The other two abilities on this are okay at best.

#21. Antler Skulkin

Antler Skulkin

Five mana is a lot. Giving a creature persist is great, and Antler Skulkin works well with a commander like Denry Klin, Editor in Chief. The limit to white creatures can be tough, especially if you want this for scarecrow tribal where most of them are colorless!

This has some of the sweet combos you expect from persist using Ashnod’s Altar and another card that gives counters on ETB, like Cordial Vampire, or what you might get up to with Solemnity and Genesis Chamber. Put that all together, and, well…

Five mana is a lot.

#20. Jawbone Skulkin

Jawbone Skulkin

There are easier ways to give haste, but Jawbone Skulkin can be friends with Reaper King in scarecrow tribal. This is also is quite nice with some of the red cards that find their way into those decks, like Taurean Mauler.

#19. Shell Skulkin

Shell Skulkin

Shroud is super annoying. Being able to grant it is also super annoying. Is that worth a 3-mana activated ability on a 4-drop that only targets blue creatures? Probably not.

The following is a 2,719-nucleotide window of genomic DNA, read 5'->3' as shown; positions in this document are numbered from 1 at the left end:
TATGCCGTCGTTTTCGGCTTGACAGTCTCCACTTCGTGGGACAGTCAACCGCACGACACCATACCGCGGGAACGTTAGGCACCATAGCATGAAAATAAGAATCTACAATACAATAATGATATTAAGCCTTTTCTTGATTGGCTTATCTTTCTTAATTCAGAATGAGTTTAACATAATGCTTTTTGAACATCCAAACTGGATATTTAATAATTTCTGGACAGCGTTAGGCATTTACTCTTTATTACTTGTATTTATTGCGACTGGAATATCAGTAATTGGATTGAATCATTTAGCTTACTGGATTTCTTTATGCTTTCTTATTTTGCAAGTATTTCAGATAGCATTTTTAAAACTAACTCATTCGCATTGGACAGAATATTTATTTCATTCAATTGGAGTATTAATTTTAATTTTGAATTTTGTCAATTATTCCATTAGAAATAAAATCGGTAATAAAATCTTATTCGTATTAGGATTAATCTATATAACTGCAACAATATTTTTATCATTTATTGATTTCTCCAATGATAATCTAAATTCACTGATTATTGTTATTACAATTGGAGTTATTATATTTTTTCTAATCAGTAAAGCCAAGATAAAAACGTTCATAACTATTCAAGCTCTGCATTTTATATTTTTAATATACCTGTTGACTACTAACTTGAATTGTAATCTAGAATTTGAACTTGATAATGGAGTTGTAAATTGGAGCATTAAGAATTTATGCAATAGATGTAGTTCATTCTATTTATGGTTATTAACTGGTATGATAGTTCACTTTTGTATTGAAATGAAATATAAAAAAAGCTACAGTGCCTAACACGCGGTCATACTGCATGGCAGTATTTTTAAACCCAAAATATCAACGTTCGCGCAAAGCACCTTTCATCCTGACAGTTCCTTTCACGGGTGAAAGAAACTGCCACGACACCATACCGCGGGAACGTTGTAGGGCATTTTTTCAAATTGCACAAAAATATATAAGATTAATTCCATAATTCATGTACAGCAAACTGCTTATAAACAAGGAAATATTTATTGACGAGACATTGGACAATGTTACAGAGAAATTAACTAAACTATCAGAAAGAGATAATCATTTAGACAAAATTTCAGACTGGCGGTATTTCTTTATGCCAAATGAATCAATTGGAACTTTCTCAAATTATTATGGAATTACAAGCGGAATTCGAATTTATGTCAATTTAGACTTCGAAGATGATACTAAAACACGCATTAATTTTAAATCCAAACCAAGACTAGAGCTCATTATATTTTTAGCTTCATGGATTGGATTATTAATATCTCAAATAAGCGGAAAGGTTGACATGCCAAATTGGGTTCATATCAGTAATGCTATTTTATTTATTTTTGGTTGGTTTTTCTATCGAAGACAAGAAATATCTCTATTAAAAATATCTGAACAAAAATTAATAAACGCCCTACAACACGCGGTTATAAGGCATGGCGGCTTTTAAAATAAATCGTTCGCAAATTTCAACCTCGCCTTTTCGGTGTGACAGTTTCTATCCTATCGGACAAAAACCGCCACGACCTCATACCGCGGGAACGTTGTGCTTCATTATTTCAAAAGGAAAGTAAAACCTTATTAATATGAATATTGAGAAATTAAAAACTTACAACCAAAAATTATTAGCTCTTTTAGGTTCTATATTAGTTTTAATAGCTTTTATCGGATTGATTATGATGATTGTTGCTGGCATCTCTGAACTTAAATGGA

Blue already has a lot of unblockable creatures and ways to make things unblockable, if that’s your game. I’ll pass on Shell Skulkin.

#18. Chainbreaker

Chainbreaker

Chainbreaker is a fascinating design space WotC revisited with cards like Ammit Eternal in Amonkhet. It combos nicely with Mikaeus, the Unhallowed because the -1/-1 and +1/+1 counters make each other disappear.

Worst case this is a 1/1 for two mana. That’s pretty bad, but I suppose you might want to consider this if you can move counters around like Nesting Grounds.